Wednesday, October 1, 2008

Help With Focus

Catherine and I read the Primary Mathematics text. We do sample problems on the whiteboard (whiteboard? It's that ridiculously schooly?). We talk about the concept and arithmatic involved. Then Catherine opens her workbook to begin the exercise and her pencil gets put down and I know by the look on her face that she gone.

I know this because it's exactly what I used to do in school.

So I leave her thinking she just needs time. I come back in 30 minutes and she's halfway through the first question.

So I set a time limit and she panics and not only works slowly but badly.

So I sit beside her a point our when her attention is fading. And we get on each other's nerves.

Every other subject she's fine with but as soon as she sits down with Primary Math she starts yawning and I can see her mind packing up and leaving.

My only solution right now is to simply not have her do the work on her own. I stand at the whiteboard and write the questions out and have her feed me the solutions step-by-step. As I write, she does too and we seem to get through it fairly quickly and enjoy our time. But I don't know if this will help her focus when she needs to do independent work.

Any suggestions?


Luke said...

I'm no expert, but I'll share my opinion anyway [smile].

If you are both enjoying having her dictate her math and it's helping her work through it, keep it up! There is plenty of time for her to grow into working by herself in math.


gary said...

I agree with Luke, no rush here. But the issue is learning focus not math.

But here's a thought, suggest an activity that she likes to do that will commence as soon as she finishes her math, as a reward. The sooner she's done, the more time she has for fun. For my boys this sometimes works with video game time or when they are to be going to a friend's house for the remainder of the afternoon. It's an external motivation.

You cant do this everyday but a few successes will show her she can do it.

Frankie said...

Catherine is 9?

Well, let me just say I have nothing to offer.

You have just described math at my house perfectly.

Thomas will be 13 next week. Time has not helped with focus.

I don't know what to do. So I sit. And I drive him crazy by saying focus, or honey, or are you done yet, or how is it going when he is staring off into space.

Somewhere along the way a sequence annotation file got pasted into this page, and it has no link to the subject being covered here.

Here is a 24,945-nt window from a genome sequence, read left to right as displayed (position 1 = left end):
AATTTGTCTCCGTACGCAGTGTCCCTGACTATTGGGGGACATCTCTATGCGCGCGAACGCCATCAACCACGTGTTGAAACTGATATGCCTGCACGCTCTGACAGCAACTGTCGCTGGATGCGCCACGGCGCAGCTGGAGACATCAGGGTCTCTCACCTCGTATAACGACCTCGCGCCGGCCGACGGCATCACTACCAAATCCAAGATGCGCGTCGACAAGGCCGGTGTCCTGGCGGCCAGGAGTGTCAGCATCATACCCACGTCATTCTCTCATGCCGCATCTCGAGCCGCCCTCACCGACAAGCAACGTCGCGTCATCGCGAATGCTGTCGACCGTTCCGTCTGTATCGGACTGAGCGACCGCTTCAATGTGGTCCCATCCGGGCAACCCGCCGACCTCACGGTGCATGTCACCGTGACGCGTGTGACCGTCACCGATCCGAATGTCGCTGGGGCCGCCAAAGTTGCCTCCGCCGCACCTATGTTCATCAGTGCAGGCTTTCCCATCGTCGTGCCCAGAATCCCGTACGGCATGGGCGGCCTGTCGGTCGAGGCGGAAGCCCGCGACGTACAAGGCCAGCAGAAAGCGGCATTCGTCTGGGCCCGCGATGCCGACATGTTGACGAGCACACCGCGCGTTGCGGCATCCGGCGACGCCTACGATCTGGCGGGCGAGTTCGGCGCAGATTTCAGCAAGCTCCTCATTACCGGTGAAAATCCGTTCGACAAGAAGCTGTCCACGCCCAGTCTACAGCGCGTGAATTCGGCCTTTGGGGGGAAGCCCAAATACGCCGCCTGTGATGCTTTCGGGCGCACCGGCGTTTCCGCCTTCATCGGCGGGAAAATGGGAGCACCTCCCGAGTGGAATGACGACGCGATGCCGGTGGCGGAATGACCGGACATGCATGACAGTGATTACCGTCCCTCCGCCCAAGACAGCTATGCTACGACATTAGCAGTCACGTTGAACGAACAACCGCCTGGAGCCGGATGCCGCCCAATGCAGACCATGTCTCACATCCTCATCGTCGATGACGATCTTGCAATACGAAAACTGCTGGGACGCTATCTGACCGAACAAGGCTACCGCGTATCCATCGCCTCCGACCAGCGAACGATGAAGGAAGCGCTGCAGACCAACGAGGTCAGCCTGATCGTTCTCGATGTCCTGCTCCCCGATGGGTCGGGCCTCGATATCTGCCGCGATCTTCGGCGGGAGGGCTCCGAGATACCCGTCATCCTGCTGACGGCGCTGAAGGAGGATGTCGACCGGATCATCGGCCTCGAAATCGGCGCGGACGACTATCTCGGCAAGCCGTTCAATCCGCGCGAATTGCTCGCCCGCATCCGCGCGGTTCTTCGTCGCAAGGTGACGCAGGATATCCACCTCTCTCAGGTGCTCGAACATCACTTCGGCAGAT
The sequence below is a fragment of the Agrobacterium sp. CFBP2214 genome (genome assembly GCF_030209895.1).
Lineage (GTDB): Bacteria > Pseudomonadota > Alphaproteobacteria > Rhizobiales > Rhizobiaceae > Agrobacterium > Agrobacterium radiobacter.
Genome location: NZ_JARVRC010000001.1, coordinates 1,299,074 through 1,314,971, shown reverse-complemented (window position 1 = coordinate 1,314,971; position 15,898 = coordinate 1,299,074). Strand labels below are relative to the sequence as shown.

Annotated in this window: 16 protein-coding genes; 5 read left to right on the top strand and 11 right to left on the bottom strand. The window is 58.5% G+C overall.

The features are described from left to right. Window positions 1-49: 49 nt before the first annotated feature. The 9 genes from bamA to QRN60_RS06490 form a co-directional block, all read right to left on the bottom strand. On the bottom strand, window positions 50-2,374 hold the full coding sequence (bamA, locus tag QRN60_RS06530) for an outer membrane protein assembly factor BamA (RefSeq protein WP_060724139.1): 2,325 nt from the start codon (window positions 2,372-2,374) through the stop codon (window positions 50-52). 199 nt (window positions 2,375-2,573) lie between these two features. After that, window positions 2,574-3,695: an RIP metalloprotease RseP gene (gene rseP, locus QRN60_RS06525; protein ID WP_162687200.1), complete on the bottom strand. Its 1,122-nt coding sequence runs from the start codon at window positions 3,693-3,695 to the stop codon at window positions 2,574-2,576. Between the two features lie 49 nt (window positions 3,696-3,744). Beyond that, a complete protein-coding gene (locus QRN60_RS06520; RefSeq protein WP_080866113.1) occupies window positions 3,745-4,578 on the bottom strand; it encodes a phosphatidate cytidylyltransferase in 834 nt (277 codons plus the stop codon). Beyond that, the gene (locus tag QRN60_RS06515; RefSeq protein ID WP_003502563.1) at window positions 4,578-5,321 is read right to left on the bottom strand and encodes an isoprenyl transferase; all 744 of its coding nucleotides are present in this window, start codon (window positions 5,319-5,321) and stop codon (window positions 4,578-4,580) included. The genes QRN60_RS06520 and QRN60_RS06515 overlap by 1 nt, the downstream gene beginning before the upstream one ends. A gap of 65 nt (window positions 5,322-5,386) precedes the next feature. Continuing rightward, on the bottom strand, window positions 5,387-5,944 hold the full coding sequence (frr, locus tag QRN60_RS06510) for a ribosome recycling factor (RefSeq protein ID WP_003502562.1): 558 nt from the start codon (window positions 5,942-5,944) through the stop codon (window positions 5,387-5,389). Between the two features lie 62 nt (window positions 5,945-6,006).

Dawn said...

Gary - It seems to just pop up in math though, that's the trouble. This is a girl who practices violin with a critical eye towards her posture and notes, who can spend an hour on a writing assignment but when we sit down for math - bang. She's gone. :)

Luke - I think that will have to be the route. Maybe if we do it together it will spark her interest...It's just that there's always that voice that says, "Isn't she supposed to be able to work independently at math now?" I swear, that doubtful little voice is a homeschooler's worst enemy!

Frankie - You can be quiet now. That was not helpful AT ALL. :D Seriously, maybe you and I should work on some magic focus potion for our kids.

Lynn said...

What I'm doing.

molytail said...

ha, if a whiteboard is too "schooly", then we're in trouble. The whiteboard takes up most of one kitchen wall LOL (Cindy loves it though) ....

Silly question maybe, but...she's just working with a basic pencil & paper, right? (or workbook) ...I wonder if she'd enjoy it more with some unusual stuff - see, for some reason Cindy will perk up in her work when I hand over the sparkly gel pens and smelly markers and all that stuff...yes, this sometimes means that she turns her page into a work of art LOL ..but it's a work of art with math completed on it. ;-)

But there's not a darn thing wrong with doing it together on the board or verbally or whatever - after all, where is it written that it HAS to be done on the page alone? :-)

Anonymous said...

"But I don't know if this will help her focus when she needs to do independent work."

Like at university? By then, she'll probably be able to test out of having to take any more math than she wants to, and for the classes she does have to take (or for the tests), she'll also probably be able to visualize you standing in front of her at that whiteboard, helping her along (if only in her head this time). Later on, she'll remember that this is a good method for helping her own child focus on something that's otherwise hazy.

Good solution! Keep it up as long as you need to.

(A similar sort of buddy system works well, I've found, for such tasks as digging out the basement or re-organizing the church nursery. Or even washing dishes. One person *should* be able to do it just fine, but somehow it just goes so much better, seem so much more effortless, with two.)